29 August 2014

'The most Perfect mind that was ever permitted to animate a Human Frame': Eliot's grief for Lady Harriot

Edward James Eliot by Karl Anton Hickel (1794)

Perhaps the largest single collection of surviving letters written by Edward James Eliot (1758-1797) are those he wrote to Eliza Pretyman, the wife of Pitt's former tutor George Pretyman. Sadly, the vast majority of these letters are melancholy and reflective in nature. This was because in late September 1786, after just a single year of marriage, Eliot's wife - and Pitt's favourite sister - Lady Harriot Eliot died in childbirth. The couple had defied the wishes of Edward's father, and married for love. Eliot had been nicknamed 'Sir Bull' in his youth, but after his marriage he was an incredibly devoted husband. 

After the death of his beloved Harriot, Eliot was left alone with his baby daughter, also christened Harriot, and he was emotionally devastated. The first in the collection of letters dates from January 16, 1787, just over three months after Lady Harriot's death. Eliot was a regular correspondent with their mutual friend, Eliza Pretyman (neĆ© Maltby), who had known Lady Harriot well. Eliot was also a personal friend and correspondent to George Pretyman. It seems that by early 1787 Eliot knew he had no intention of leaving Downing Street. It was at that address that Lady Harriot had given birth and died just five days later, and it seems as though Eliot wanted to keep things as much the same as he possibly could. The only other location apart from Downing Street where Eliot preferred to spend most of his time was at his mother in-law's Somerset estate, Burton Pynsent. It was from there that he wrote to George Pretyman to apprise him of his intentions to remain at Pitt's house: “…If you see Pitt [in London], Pray tell Him [Pitt] that I Intend writing to Him Tomorrow or next Day, and that my Heart Begins to fail me about leaving his House [Downing St], as yet, if Ever.” [1]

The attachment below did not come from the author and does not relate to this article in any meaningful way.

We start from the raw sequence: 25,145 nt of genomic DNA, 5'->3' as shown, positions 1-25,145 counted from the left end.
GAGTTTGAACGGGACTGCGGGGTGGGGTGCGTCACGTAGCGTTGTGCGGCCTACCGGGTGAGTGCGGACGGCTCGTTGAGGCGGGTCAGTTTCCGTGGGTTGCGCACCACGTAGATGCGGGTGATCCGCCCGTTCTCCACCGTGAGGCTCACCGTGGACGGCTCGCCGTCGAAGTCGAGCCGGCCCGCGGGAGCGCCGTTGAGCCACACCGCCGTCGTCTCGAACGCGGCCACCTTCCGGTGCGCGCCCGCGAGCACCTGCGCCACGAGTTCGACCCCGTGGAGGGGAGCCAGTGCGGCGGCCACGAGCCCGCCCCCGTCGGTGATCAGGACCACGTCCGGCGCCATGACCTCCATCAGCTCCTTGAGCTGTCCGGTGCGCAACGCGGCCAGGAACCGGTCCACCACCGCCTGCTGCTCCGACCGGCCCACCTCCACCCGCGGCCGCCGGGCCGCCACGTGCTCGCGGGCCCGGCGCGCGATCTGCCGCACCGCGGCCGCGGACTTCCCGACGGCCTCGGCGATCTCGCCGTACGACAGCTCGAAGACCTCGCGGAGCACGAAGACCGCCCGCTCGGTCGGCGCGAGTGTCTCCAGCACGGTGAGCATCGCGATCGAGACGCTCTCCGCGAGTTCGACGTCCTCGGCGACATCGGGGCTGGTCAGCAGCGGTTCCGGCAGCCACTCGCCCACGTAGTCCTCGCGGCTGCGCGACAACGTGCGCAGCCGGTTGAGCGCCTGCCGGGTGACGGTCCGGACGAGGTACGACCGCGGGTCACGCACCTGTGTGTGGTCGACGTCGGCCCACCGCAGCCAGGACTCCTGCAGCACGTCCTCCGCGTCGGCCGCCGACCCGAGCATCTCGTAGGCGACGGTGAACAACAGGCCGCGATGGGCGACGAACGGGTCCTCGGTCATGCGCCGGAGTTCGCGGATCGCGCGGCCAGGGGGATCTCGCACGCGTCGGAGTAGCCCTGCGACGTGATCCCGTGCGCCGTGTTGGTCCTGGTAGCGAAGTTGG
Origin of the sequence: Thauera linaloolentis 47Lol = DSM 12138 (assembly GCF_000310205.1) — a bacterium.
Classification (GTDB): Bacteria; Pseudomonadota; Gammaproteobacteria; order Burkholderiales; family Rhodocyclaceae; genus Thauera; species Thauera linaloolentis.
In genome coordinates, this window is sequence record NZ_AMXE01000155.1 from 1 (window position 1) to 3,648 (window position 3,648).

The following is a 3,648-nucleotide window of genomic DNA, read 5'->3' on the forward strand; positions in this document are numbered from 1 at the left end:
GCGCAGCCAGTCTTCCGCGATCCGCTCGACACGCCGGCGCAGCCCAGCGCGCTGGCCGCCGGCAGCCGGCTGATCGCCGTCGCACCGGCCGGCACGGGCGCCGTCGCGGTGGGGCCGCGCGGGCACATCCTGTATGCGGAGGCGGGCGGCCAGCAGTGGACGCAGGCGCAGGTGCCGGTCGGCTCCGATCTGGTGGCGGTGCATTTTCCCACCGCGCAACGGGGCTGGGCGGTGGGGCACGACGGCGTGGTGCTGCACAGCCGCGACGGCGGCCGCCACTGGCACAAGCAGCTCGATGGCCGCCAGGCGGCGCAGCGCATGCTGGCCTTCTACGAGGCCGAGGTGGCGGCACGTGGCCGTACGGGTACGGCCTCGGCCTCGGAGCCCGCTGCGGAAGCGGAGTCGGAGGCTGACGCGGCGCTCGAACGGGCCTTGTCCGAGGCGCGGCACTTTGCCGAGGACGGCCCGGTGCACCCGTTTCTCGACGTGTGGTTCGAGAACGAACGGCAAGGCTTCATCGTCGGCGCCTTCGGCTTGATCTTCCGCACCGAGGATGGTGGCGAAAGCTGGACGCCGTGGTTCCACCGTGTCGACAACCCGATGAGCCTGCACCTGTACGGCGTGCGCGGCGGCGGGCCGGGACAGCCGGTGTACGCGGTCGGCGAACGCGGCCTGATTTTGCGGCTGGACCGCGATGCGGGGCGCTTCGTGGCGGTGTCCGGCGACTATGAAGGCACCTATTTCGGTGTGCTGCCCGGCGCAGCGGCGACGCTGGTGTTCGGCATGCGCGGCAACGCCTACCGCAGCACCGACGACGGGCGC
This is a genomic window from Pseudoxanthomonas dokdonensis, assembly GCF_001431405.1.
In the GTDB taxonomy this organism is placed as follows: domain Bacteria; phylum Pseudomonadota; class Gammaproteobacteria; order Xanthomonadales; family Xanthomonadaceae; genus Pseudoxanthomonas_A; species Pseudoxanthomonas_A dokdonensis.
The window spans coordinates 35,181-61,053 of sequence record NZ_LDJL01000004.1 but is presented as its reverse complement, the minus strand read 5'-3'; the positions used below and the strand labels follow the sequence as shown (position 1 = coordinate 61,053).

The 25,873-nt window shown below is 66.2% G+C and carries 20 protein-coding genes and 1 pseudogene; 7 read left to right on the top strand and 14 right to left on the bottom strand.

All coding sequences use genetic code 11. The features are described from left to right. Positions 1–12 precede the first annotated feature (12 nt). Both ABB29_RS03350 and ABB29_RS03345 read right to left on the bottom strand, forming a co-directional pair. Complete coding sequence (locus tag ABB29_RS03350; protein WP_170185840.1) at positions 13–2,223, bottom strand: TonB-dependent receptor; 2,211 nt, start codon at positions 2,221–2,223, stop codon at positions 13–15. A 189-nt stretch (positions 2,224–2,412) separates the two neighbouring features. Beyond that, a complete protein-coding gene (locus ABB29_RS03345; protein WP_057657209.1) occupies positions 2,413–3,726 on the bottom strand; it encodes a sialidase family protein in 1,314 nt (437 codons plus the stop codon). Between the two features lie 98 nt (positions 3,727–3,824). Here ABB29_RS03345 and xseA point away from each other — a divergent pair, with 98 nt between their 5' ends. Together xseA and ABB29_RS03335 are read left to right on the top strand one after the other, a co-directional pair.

Eliot suffered with depression after his wife's death, and it lingered. On January 10, 1788, he wrote to Mrs. Pretyman concerning his mental state. He was a firm believer in Christ, and the Christian faith, and this belief informed his worldly conduct: “For myself - Being by God’s help freed from much of the Depression & Dispondence [sic] which has hung upon me, I feel more at Liberty to dwell upon the Passages of that Time in which only I have Lived or can Live here, and to be Thankful for having been permitted to Contribute to the satisfaction, however shortly, of the most Perfect mind that was ever permitted to animate a Human Frame [his late wife Lady Harriot].” [2] 

In most of his letters, Eliot mentioned his Harriot. On September 26, 1789, just over three years after Harriot's death, Eliot wrote from Burton Pynsent to Mrs. Pretyman, admitting to her that despite the passage of time, “…I know I can not, I feel upon that Subject [the loss of Harriot], a sort of Independence, a Species of Superiority, which, tho' it seldom ends without the tribute of some tears to the occasion of it, I am the better & the stronger for…” [3] 

In his letters, Eliot mentions his sweet little daughter, Harriot Hester, and he gives little anecdotes about her early childhood spent primarily in the country with her grandmama at Burton Pynsent. Eliot was also there on December 22, 1789, when he imparted an adorable story to Mrs. Pretyman about how much his three year old child was like her mother: